if event.key == pygame.K_RIGHT or event.key == ord('d'):
                print('right stop')
            if event.key == ord('q'):
                pygame.quit()
                sys.exit()
                main = False    

Some people prefer to control player characters with the keyboard characters W, A, S, and D, and others prefer to use arrow keys. Be sure to include both options.

Note: It's vital that you consider all of your users when programming. If you write code that works only for you, it's very likely that you'll be the only one who uses your application. More importantly, if you seek out a job writing code for money, you are expected to write code that works for everyone. Giving your users choices, such as the option to use either arrow keys or WASD (it's called accessibility), is a sign of a good programmer.

Launch your game using Python, and watch the console window for output when you press the right, left, and up arrows, or the A, D, and W keys.

$ python ./your-name_game.py
  left
  left stop
  right
  right stop
  jump

This confirms that Pygame detects your key presses correctly. Now it's time to do the hard work of making the sprite move.

Coding the player movement function

To make your sprite move, you must create a property for your sprite that represents movement. When your sprite is not moving, this variable is set to 0.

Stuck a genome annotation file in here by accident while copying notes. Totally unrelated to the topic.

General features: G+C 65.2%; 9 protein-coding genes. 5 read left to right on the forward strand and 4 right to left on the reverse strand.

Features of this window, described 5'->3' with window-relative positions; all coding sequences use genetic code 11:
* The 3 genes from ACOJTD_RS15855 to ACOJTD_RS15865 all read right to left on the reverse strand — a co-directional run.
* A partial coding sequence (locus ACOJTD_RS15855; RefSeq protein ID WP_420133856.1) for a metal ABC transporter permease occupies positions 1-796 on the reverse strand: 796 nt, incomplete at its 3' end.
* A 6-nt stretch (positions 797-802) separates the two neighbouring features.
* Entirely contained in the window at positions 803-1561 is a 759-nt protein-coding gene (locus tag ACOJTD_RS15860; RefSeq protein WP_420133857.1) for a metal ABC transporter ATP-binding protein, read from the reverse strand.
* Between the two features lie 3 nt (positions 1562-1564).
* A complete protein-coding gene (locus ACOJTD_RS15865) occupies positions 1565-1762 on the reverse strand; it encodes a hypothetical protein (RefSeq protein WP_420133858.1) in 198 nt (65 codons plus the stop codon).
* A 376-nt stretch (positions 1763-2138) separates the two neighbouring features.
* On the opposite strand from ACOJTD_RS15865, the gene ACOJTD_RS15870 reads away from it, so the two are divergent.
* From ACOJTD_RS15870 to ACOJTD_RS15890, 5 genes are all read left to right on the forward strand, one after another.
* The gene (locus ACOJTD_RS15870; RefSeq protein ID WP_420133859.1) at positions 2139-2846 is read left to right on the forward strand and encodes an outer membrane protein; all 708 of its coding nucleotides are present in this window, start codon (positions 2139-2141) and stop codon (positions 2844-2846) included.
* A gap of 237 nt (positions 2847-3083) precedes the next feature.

If you are animating your sprite, or should you decide to animate it in the future, you also must track frames so the walk cycle stays on track.

Create these variables in the Player class. The first two lines are for context (you already have them in your code, if you've been following along), so add only the last three:

    def __init__(self):
        pygame.sprite.Sprite.__init__(self)
        self.movex = 0 # move along X
        self.movey = 0 # move along Y
        self.frame = 0 # count frames

With those variables set, it's time to code the sprite's movement.

The player sprite doesn't need to respond to control all the time because sometimes it isn't being told to move. The code that controls the sprite, therefore, is only one small part of all the things the player sprite can do. When you want to make an object in Python do something independent of the rest of its code, you place your new code in a function. Python functions start with the keyword def, which stands for define.

Make a function in your Player class to add some number of pixels to your sprite's position on screen. Don't worry about how many pixels you add yet; that will be decided in later code.

    def control(self,x,y):
        """
        control player movement
        """

        self.movex += x
        self.movey += y